There was one game where Hugh scored seven of Wisconsin’s nine points in a 16-9 loss to Minnesota, making one field goal and five free throws.

One newspaper article saved by Hugh’s grandchildren, described Harper’s talents like this: “His game is not spectacular, but is more of a defensive game. Most of the time he is at the far-end of the court intercepting passes and breaking up the opponent’s play. He is an exceptionally good man at the long pass game and usually gets the ball to his teammates under the basket if there is any opening at all. He is an expert dribbler and a good shot, being able to basket the ball from most any distance.”

Hugh received a bachelor’s degree in agriculture from the University of Wisconsin in 1907 and attended agricultural courses there until 1910.

Harper goes on tour

While playing basketball for the Wisconsin Badgers, Hugh also was playing for the National Guard Company F team from Portage. Hugh served six years in the National Guard with the Third Wisconsin Regiment.

Hugh joined the Company F team in 1909 after receiving a letter from Captain Guy Goodell, asking for his services.

The team quickly became the best in the country, and traveled from coast to coast beating nearly everyone along the way.

Hugh was a starter on the Company F team during the 1909-10 season, leading them to a record of 23-3.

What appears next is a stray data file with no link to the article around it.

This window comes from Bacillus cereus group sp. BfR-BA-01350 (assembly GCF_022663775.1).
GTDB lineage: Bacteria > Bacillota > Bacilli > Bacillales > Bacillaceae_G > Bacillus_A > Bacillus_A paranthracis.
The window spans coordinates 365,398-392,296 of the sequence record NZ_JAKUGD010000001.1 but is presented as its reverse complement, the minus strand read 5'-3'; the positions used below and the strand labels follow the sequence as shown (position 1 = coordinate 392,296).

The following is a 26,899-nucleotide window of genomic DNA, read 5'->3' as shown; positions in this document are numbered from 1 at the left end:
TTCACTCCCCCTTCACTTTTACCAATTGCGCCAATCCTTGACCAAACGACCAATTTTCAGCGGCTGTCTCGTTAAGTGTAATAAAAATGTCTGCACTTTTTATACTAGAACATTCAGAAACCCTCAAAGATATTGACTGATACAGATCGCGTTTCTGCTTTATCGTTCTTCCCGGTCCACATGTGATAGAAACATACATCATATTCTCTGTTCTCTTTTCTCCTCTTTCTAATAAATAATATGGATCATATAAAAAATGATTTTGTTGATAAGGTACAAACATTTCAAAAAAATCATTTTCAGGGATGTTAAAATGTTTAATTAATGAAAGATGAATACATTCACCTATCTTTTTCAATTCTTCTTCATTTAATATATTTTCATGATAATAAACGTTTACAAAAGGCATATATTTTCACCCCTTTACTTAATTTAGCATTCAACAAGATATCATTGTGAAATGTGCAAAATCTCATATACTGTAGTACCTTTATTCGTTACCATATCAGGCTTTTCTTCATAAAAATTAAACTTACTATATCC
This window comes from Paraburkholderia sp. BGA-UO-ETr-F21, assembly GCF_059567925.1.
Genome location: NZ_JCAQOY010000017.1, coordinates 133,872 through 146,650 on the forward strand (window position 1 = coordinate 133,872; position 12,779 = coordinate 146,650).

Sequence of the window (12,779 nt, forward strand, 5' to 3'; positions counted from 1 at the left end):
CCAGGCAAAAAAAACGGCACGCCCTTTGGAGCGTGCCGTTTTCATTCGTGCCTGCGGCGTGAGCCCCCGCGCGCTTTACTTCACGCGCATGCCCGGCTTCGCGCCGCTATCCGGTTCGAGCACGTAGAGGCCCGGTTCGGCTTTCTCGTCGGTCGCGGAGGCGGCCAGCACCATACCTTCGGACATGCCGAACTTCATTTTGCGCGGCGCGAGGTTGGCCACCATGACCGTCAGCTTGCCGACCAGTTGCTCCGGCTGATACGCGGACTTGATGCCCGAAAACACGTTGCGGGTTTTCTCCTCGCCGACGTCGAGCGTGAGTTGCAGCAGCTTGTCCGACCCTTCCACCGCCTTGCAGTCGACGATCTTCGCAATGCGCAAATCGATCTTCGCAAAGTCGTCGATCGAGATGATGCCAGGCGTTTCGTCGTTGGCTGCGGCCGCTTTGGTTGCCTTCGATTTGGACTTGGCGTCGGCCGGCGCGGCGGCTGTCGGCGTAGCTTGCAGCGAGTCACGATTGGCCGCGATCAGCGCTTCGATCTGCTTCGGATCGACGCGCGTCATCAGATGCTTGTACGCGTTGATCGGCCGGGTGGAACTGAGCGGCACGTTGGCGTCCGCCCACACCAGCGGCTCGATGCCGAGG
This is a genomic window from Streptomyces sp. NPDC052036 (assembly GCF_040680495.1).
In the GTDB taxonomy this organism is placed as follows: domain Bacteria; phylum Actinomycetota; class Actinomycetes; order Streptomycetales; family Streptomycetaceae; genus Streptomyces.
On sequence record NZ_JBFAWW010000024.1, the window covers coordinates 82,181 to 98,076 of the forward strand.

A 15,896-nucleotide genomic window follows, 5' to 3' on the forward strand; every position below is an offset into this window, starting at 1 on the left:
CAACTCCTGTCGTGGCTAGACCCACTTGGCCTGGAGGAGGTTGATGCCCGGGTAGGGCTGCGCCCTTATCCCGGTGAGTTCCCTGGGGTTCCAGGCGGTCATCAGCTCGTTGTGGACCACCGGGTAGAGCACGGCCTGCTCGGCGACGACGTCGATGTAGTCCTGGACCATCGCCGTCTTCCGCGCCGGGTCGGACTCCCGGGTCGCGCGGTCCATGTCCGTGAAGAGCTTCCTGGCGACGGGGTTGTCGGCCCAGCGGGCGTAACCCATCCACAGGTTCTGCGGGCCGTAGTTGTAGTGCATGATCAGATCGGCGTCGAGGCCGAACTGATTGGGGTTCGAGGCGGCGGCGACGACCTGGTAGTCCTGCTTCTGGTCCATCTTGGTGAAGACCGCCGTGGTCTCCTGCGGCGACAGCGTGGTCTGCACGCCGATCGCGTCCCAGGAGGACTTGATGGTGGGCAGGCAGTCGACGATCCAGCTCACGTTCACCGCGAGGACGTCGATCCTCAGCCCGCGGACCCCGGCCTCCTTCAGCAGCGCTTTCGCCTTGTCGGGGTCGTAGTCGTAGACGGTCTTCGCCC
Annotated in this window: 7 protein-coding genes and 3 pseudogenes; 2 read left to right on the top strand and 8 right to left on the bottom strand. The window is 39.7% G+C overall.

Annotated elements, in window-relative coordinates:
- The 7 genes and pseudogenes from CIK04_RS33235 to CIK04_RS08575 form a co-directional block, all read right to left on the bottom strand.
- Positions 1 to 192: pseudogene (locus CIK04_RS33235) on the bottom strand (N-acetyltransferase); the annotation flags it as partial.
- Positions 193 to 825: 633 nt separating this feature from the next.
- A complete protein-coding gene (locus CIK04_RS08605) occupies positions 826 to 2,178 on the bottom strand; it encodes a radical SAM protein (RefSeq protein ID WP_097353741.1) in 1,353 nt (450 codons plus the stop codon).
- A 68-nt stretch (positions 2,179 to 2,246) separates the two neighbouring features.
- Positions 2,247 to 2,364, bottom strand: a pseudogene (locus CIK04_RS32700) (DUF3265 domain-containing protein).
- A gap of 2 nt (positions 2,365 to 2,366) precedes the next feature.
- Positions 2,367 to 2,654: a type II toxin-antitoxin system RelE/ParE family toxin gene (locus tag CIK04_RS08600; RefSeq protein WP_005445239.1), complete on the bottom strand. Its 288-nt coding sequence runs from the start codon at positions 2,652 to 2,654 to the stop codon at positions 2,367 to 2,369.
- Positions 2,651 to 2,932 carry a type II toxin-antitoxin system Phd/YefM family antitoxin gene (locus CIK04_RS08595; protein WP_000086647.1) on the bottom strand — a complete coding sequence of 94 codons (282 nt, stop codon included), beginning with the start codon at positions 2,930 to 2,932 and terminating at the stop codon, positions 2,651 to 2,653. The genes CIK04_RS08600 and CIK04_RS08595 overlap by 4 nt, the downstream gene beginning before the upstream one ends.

While most of their games were relatively low scoring, they did manage to collect a 102-3 victory over All America Shoes of Milwaukee, and a 112-7 victory over Montello on Christmas Day.

Company F averaged 39 points per game that year and gave up an average of 16. It was said that when the team played games in Portage, they always had a 30-piece band, and that they would pack in 1,500 fans and turn away 500 more.

At the end of the season, Company F entered into the National A.A.U. Basketball Tournament held in Chicago, which consisted of the top 16 teams in the country.

According to one newspaper account, the A.A.U. tournament was “played under the mutual understanding that no fouls should be called except for slugging.” It was said in the article that the games were as rough as a varsity football contest.

In the opening round of the tournament, Company F defeated the tournament favorite, winning 29-15 over the Illinois Athletic Club, regarded by many as Chicago’s best team. In that game, Hugh scored three points and had four fouls.

After two more victories, Company F played in the championship game against the Premier Lodge of St. Louis. Hugh scored four points in a 36-14 route.

For winning the National A.A.U. Tournament, Company F was awarded the “Spalding Trophy,” and individual solid gold medals were donated by the Central Amateur Athletic Union, who hosted the tournament.

Years later, the “Spalding Trophy” was given to Hugh by team manager Capt. Guy Goodell, for keeping a complete clipping service of the team’s exploits.

Upon their return to Portage following their national title, the team was greeted at the train station by 4,000 people, a brass band and a procession of flag-decked autos.

Following their success at the National A.A.U. tournament, Company F got back together for the 1910-11 season, which was spent touring the country, playing as many games as possible.